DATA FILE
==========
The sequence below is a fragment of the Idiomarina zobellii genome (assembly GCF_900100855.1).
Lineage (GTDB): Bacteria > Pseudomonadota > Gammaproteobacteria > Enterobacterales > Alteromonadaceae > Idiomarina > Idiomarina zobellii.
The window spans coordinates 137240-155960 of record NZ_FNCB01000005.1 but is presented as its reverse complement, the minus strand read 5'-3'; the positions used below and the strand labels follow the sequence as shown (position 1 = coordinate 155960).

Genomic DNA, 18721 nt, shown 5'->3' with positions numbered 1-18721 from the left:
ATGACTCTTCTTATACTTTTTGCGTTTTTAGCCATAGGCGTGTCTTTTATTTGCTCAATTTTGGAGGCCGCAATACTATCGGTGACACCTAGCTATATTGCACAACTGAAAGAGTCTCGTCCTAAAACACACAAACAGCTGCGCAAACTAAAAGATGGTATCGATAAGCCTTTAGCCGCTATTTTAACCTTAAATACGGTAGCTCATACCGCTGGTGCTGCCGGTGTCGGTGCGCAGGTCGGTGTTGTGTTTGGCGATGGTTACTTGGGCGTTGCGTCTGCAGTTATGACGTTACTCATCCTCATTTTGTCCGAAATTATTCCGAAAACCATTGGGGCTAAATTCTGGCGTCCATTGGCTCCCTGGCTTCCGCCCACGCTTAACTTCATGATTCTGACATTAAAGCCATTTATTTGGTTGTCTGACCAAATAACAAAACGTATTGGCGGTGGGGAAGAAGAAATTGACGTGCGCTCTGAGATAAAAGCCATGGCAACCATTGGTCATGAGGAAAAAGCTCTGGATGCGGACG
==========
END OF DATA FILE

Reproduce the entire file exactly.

The sequence below is a fragment of the Idiomarina zobellii genome (assembly GCF_900100855.1).
Lineage (GTDB): Bacteria > Pseudomonadota > Gammaproteobacteria > Enterobacterales > Alteromonadaceae > Idiomarina > Idiomarina zobellii.
The window spans coordinates 137240-155960 of record NZ_FNCB01000005.1 but is presented as its reverse complement, the minus strand read 5'-3'; the positions used below and the strand labels follow the sequence as shown (position 1 = coordinate 155960).

Genomic DNA, 18721 nt, shown 5'->3' with positions numbered 1-18721 from the left:
ATGACTCTTCTTATACTTTTTGCGTTTTTAGCCATAGGCGTGTCTTTTATTTGCTCAATTTTGGAGGCCGCAATACTATCGGTGACACCTAGCTATATTGCACAACTGAAAGAGTCTCGTCCTAAAACACACAAACAGCTGCGCAAACTAAAAGATGGTATCGATAAGCCTTTAGCCGCTATTTTAACCTTAAATACGGTAGCTCATACCGCTGGTGCTGCCGGTGTCGGTGCGCAGGTCGGTGTTGTGTTTGGCGATGGTTACTTGGGCGTTGCGTCTGCAGTTATGACGTTACTCATCCTCATTTTGTCCGAAATTATTCCGAAAACCATTGGGGCTAAATTCTGGCGTCCATTGGCTCCCTGGCTTCCGCCCACGCTTAACTTCATGATTCTGACATTAAAGCCATTTATTTGGTTGTCTGACCAAATAACAAAACGTATTGGCGGTGGGGAAGAAGAAATTGACGTGCGCTCTGAGATAAAAGCCATGGCAACCATTGGTCATGAGGAAAAAGCTCTGGATGCGGACG